No matter what causes the problem, experts agree that insight alone isn't treatment. Anxious flyers must take action to deal with their feelings.
For uneasy flyers, there are some simple methods that may soothe anxiety:
- Eat a nutritious meal before boarding to keep blood sugar levels even.
- Get to the airport early, since rushing can contribute to nervousness.
- If possible, meet your flight crew.
- Watch the safety demonstration and study the emergency instruction in your seat pocket.
- Pack a light snack. Seattle-based flying phobia therapist Robin Fay-McNair, MS, recommends "foods that make you feel like you're taking care of yourself."
- Confide in a friendly seatmate. "Strangers are amazingly compassionate," Nigel says. "They'll go out of their way to distract you or put you at ease."
- Drink enough water to prevent dehydration.
- Avoid caffeine, diet pills, and over-the-counter cold/allergy medications containing decongestants. All are stimulants, and may contribute to a pounding heart, shortness of breath and nervousness.
- Avoid alcohol and sedatives, since they may contribute to feelings of loss of control. Effects are difficult to predict during flight because of changes in altitude pressure.
- Stay busy. Listen to soothing music, watch the in-flight movie, read a great book, or work. If safety conditions allow, stroll around the cabin.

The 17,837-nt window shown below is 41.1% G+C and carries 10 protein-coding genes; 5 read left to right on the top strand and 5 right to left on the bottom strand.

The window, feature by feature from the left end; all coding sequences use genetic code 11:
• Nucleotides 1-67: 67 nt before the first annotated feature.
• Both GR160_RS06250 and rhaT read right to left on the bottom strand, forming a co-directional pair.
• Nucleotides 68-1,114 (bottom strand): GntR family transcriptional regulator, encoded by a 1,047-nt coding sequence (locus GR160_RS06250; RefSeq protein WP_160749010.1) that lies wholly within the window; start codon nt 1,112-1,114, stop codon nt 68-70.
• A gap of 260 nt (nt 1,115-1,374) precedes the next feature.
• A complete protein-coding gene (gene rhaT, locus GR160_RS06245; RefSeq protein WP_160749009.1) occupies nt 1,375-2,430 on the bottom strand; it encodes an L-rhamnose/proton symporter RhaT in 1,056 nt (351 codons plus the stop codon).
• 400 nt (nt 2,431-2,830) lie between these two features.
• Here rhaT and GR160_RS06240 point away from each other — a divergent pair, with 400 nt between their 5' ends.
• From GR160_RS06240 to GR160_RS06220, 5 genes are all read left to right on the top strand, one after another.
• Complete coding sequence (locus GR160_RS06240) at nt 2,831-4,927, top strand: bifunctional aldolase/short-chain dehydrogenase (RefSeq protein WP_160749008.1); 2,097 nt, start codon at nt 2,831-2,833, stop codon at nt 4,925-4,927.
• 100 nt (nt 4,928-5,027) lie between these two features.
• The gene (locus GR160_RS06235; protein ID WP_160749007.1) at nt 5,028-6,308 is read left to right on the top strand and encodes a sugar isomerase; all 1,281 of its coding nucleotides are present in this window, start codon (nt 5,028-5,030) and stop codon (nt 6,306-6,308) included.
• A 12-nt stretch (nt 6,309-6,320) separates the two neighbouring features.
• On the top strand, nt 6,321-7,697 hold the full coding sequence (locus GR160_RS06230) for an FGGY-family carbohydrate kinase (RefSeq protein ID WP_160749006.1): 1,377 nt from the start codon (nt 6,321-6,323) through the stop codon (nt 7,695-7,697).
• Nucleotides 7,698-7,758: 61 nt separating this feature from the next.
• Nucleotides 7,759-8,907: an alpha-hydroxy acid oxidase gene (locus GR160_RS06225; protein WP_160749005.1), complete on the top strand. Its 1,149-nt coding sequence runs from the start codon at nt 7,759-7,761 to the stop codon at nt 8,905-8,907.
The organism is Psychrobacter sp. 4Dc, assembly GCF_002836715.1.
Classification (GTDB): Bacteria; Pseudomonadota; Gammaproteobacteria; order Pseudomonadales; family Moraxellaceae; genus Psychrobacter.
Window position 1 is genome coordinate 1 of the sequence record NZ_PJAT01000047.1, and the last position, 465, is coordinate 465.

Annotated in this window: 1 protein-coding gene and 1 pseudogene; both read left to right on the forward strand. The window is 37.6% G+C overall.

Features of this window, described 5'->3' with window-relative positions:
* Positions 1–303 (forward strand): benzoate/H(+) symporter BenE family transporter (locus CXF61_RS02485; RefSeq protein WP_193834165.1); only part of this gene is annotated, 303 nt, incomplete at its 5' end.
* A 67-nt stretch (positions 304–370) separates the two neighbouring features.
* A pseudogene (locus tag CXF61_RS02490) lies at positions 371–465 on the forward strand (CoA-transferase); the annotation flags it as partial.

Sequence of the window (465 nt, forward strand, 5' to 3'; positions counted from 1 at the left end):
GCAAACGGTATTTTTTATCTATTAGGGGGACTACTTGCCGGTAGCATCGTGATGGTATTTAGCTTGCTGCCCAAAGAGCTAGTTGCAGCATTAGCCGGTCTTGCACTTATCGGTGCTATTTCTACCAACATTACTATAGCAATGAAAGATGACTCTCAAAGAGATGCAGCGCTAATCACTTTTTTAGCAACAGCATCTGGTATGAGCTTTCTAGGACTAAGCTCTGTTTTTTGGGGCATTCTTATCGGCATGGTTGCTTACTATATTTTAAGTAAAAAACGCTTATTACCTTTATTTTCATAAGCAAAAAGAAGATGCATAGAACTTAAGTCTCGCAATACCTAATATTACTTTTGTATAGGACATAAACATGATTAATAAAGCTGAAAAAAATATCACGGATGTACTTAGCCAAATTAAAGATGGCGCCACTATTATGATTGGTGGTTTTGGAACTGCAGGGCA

- Practice deep breathing exercises and relaxation techniques.
But what if you can't even force yourself near an airport? What if the quality of your life is suffering because you absolutely cannot fly?
If it's time for professional assistance, there are various resources available, including clinics, airline-run self-help groups, private therapists, and even virtual-reality therapy. Most programs combine different elements, making them difficult to categorize, but generally speaking:
- Clinics offer expert instruction combined with group support.
- An airline-run self-help group may include an airport setting, pilot-led discussions, and even a group "graduation" flight.
- Personal therapists offer privacy and individualization.
- Virtual-reality therapy clinics, such as the program run by Brenda Wiederhold, PhD, Director of the Center for Advanced Multimedia Psychotherapy at the California School of Professional Psychology, allow clients to experience a computer-generated flight via a head-mounted display while the therapist teaches coping techniques.
- While some doctors will agree to prescribe short-term anti-anxiety medications for use during a flight, some studies have shown that use of these medications increases a passengers risk for developing blood clots in their legs
The National Institute of Mental Health suggests consulting your family physician. Your doctor can rule out other medical conditions and refer you to a mental health professional.